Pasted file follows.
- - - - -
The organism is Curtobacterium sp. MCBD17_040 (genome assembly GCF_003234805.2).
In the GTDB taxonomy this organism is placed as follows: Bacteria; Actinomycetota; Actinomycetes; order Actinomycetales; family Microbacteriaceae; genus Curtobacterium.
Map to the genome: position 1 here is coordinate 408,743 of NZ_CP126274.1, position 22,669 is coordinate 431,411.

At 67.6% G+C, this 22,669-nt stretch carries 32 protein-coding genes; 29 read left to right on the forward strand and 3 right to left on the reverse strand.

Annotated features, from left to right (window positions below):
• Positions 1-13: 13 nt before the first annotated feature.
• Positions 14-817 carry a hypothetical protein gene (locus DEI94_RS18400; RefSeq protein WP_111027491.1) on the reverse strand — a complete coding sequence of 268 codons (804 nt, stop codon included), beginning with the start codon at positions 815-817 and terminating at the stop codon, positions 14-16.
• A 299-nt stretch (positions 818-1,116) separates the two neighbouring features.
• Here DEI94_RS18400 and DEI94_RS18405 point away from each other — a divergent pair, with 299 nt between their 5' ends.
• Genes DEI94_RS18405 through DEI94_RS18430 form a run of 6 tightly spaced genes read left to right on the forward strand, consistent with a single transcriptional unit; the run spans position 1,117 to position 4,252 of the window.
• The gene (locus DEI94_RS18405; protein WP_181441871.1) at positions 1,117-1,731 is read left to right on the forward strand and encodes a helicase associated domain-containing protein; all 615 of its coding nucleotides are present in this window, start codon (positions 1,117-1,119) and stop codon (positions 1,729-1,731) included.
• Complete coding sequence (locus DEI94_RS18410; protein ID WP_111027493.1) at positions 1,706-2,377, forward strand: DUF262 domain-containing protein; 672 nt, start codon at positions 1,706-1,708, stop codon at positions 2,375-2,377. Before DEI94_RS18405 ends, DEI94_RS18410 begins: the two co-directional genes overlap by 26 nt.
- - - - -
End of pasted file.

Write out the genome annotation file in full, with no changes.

The organism is Curtobacterium sp. MCBD17_040 (genome assembly GCF_003234805.2).
In the GTDB taxonomy this organism is placed as follows: Bacteria; Actinomycetota; Actinomycetes; order Actinomycetales; family Microbacteriaceae; genus Curtobacterium.
Map to the genome: position 1 here is coordinate 408,743 of NZ_CP126274.1, position 22,669 is coordinate 431,411.

At 67.6% G+C, this 22,669-nt stretch carries 32 protein-coding genes; 29 read left to right on the forward strand and 3 right to left on the reverse strand.

Annotated features, from left to right (window positions below):
• Positions 1-13: 13 nt before the first annotated feature.
• Positions 14-817 carry a hypothetical protein gene (locus DEI94_RS18400; RefSeq protein WP_111027491.1) on the reverse strand — a complete coding sequence of 268 codons (804 nt, stop codon included), beginning with the start codon at positions 815-817 and terminating at the stop codon, positions 14-16.
• A 299-nt stretch (positions 818-1,116) separates the two neighbouring features.
• Here DEI94_RS18400 and DEI94_RS18405 point away from each other — a divergent pair, with 299 nt between their 5' ends.
• Genes DEI94_RS18405 through DEI94_RS18430 form a run of 6 tightly spaced genes read left to right on the forward strand, consistent with a single transcriptional unit; the run spans position 1,117 to position 4,252 of the window.
• The gene (locus DEI94_RS18405; protein WP_181441871.1) at positions 1,117-1,731 is read left to right on the forward strand and encodes a helicase associated domain-containing protein; all 615 of its coding nucleotides are present in this window, start codon (positions 1,117-1,119) and stop codon (positions 1,729-1,731) included.
• Complete coding sequence (locus DEI94_RS18410; protein ID WP_111027493.1) at positions 1,706-2,377, forward strand: DUF262 domain-containing protein; 672 nt, start codon at positions 1,706-1,708, stop codon at positions 2,375-2,377. Before DEI94_RS18405 ends, DEI94_RS18410 begins: the two co-directional genes overlap by 26 nt.